BEAUMONT, Texas — More than a thousand children will be able to check a few items off their wish list after the annual Bicycles and Bibles event at the Ford Park Arena.
The Wayne Reaud family and nearly 100 volunteers helped make the charitable donations possible on Saturday. The main attractions were bikes, bibles and full meals. Children also received a bag of toys, a coat and complimentary food from restaurants in the Beaumont area.
The COVID-19 pandemic wasn’t able to stop the Reaud Foundation’s 21-year tradition of giving back to the Southeast Texas community.
"Several of us got together and worked out a way that we could do it through a drive thru. It takes away from the personal touch we’re used to, over the last 20 years, but 1,000 kids today are going to get over $2,500 worth of merchandise,” said Jon Reaud, executive director of the Reaud Foundation.
With the help of the Southeast Texas Food Bank, founder and president Wayne Reaud figured out a way to put together at least 1,000 Christmas dinners that would satisfy a family of six this year.
The items are free to many children but not all. In order to receive the donation items, someone has to nominate or invite a child to the event.
One grandmother from Orange raising three grandchildren appreciated that someone thought about her family.
"Oh, I was so grateful for, her name was Heather, her putting my grandbaby’s name in this because we were not even aware of it," Helen Steverson said. "I’m very grateful to her. She’s been very helpful to us since the hurricane."
Steverson's neighbor attended the drive-thru donation as well. The Orange family of nine lives under the roof of parents Amanda and Patrick Moody. Amanda said she feels “blessed to be able to have an opportunity to have help like this with COVID and everything going on.”
Most years, the supplies are gone after families like these stop by to get their goods and food, according to Jon.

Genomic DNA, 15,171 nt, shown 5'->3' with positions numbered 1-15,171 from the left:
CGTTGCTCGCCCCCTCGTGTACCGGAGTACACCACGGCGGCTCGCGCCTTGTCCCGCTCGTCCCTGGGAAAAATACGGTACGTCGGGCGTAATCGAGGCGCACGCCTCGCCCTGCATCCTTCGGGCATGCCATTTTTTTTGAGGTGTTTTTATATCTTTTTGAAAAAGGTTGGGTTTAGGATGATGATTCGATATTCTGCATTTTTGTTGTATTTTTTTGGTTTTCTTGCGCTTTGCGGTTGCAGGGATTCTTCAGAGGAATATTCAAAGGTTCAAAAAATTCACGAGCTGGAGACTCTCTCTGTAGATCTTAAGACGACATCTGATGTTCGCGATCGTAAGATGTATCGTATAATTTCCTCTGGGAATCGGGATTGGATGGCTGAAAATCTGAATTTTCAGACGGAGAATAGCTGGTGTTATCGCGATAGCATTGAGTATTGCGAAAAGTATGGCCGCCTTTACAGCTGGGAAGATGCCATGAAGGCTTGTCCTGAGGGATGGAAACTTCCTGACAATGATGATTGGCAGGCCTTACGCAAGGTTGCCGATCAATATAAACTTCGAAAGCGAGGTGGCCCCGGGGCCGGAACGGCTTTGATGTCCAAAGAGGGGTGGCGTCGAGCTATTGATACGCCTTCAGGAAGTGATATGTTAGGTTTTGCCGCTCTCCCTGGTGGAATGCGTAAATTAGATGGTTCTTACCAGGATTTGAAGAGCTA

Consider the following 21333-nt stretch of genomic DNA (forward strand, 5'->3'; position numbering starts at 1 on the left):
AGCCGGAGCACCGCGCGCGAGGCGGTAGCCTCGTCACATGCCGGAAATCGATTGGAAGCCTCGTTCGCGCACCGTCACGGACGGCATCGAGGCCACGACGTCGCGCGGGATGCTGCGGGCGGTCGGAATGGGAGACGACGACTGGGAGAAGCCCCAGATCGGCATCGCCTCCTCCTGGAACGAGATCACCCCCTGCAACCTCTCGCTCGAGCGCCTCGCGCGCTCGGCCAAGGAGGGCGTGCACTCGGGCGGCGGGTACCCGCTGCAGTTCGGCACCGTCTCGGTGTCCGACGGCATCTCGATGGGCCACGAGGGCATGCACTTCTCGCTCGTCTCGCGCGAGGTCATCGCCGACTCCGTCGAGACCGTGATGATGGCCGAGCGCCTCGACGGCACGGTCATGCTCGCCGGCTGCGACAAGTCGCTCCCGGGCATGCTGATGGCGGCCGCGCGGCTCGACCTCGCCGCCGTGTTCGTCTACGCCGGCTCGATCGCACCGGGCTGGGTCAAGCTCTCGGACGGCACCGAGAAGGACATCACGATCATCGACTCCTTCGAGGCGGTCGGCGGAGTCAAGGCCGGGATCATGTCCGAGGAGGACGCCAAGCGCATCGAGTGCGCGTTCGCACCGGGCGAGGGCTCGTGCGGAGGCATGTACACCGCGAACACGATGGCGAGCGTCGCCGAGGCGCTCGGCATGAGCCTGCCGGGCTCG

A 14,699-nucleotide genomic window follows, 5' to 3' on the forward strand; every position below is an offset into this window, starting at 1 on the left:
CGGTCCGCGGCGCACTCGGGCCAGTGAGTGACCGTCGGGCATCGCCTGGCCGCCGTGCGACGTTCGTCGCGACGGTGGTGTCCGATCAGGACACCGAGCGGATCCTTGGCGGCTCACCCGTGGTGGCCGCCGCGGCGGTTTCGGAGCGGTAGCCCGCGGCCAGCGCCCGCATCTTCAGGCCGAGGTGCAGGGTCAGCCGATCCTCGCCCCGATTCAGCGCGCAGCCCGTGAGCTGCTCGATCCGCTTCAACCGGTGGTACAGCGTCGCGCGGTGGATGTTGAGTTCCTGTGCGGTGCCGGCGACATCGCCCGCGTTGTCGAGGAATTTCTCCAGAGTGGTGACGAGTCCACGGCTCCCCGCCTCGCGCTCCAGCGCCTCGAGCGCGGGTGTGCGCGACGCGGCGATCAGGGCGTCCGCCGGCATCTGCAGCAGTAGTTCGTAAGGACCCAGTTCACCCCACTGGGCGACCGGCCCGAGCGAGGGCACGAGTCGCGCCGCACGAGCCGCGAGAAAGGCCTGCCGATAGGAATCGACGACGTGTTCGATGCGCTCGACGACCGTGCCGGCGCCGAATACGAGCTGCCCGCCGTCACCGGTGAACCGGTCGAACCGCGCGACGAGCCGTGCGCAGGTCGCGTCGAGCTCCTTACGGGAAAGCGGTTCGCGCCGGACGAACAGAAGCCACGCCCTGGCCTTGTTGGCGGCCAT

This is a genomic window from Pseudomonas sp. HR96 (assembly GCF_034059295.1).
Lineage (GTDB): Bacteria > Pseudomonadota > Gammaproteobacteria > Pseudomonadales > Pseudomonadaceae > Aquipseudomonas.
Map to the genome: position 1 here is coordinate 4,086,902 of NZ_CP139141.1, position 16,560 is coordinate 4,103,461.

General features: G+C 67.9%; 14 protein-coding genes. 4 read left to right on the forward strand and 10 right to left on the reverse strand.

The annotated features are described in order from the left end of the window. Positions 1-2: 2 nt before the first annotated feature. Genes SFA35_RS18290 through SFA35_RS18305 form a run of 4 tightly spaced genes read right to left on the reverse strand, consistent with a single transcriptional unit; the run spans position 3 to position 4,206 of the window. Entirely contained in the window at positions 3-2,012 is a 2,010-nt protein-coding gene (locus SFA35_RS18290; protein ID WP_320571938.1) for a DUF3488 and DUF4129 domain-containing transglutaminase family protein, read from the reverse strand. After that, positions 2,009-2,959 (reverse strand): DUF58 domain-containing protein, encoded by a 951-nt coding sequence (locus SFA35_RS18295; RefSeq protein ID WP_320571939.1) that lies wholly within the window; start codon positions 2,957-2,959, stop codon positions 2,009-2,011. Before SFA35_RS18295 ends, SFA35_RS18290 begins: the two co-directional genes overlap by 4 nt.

If supplies are left over from the events, the rest of the bikes, food, coats and more will get delivered to local organizations such as the Girls' Haven Inc., Boys' Haven of America Inc., and Beaumont's Buckner International.
“It’s not just putting a bike in the car. It’s wishing them a Merry Christmas, praying with that family,” Jon said.
In 1999, Wayne decided he wanted to give back to the community. Jon says his brother and Southeast Texas lawyer started praying about the idea. While praying, Wayne kept running across the scripture, "if you really love me, feed my sheep," paraphrased from the bible's John 21:17. The Reaud Foundation has hosted the Bicycles and Bibles event ever since with a focus on feeding the community.
“Wayne’s philosophy is that he’s got to feed the hurting people in this community,” Jon said.
The family and volunteers said they’re anticipating on having the annual event again next year.
“These volunteers are putting their health on the line to make Christmas special for these kids, but my family just didn’t want a Christmas to go by without there being a Bikes and Bibles,” Jon said.
COVID-19 has changed the way just about everyone goes about with their daily lives. Jon said the pandemic has switched the organization's method of operations as well.
The Reaud Foundation is used to seeing nearly 400 volunteers helping those who need it most at Ford Park. Due to COVD-19 this year, the foundation saw roughly 75 volunteers, most of whom were outside.
Despite the shortage, the drive flowed smoothly with volunteers quickly loading the trunks and back seats of cars with goods and toys.
“We’ve got people all over this country that have the ability to do what we’re doing," Jon said. "So, I’m hoping that if they see this that they may feed 100 people children. They may try to give away 100 bikes. They may try to feed 1,000 people, but it can be done.”